Where possible, the role of the AFP should be limited to that of Executing Officer and will provide sufficient AFP members to ensure safety and containment at the premises. The AFP, however, will not typically perform the role of property officer or searchers. The AFP Executing Officer will assist determine the number of agency representatives required to execute the search warrant and ensure they are authorised as a Constable Assisting [s.3C(1)(b) Crimes Act 1914] for the search warrant. Execution of the search warrant will be in accordance with the AFP Search Warrant Standard, Better Practice Guide on Search Warrants and other relevant AFP procedures.

Exhibit management

Upon completion of the execution of a search warrant, the AFP will transfer possession of the seized items to the agency in accordance with section 3ZQU of the Crimes Act 1914. The AFP will generally retain currency, firearms, drugs and hazardous items. Upon transfer of possession by the AFP, the Agency is legally responsible for the control, storage, security and disposal of the seized items in accordance with AGIS and any Agency handling procedures.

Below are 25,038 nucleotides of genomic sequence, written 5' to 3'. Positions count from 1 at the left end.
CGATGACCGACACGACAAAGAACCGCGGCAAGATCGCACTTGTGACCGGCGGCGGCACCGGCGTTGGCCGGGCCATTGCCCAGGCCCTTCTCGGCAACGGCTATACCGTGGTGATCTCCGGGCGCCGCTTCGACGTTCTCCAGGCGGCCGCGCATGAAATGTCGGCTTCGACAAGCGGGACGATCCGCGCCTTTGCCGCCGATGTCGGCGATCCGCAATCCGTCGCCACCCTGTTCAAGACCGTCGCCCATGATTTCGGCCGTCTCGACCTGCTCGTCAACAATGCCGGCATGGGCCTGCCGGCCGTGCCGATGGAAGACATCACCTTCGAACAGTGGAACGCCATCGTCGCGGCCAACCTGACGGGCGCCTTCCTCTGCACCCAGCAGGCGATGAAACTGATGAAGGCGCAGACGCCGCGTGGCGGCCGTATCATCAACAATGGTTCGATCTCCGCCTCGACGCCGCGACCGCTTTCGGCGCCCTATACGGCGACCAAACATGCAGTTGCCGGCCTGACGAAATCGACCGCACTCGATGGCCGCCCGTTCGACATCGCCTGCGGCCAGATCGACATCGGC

The Agency is responsible for ensuring that all seized material in its possession is maintained in original condition and used for the purposes of criminal proceedings or any other lawful purpose set out in section 3ZQU of the Crimes Act 1914.

Where the Agency has retained possession of seized material, the Agency is responsible for the final disposal of the material in accordance with any court order, relevant legislation and Agency exhibit handling guidelines. The AFP Commissioner has delegated Commonwealth Officers performing the role of Agency Exhibit Registrars the authority to dispose of property in accordance with section 3ZQX of the Crimes Act 1914.

Where the AFP has retained possession of seized material, the AFP is responsible for the final disposal of the material. The AFP will consult with the Agency where the disposal may raise contentious issues or require disposal consents from parties who may have interests in the property.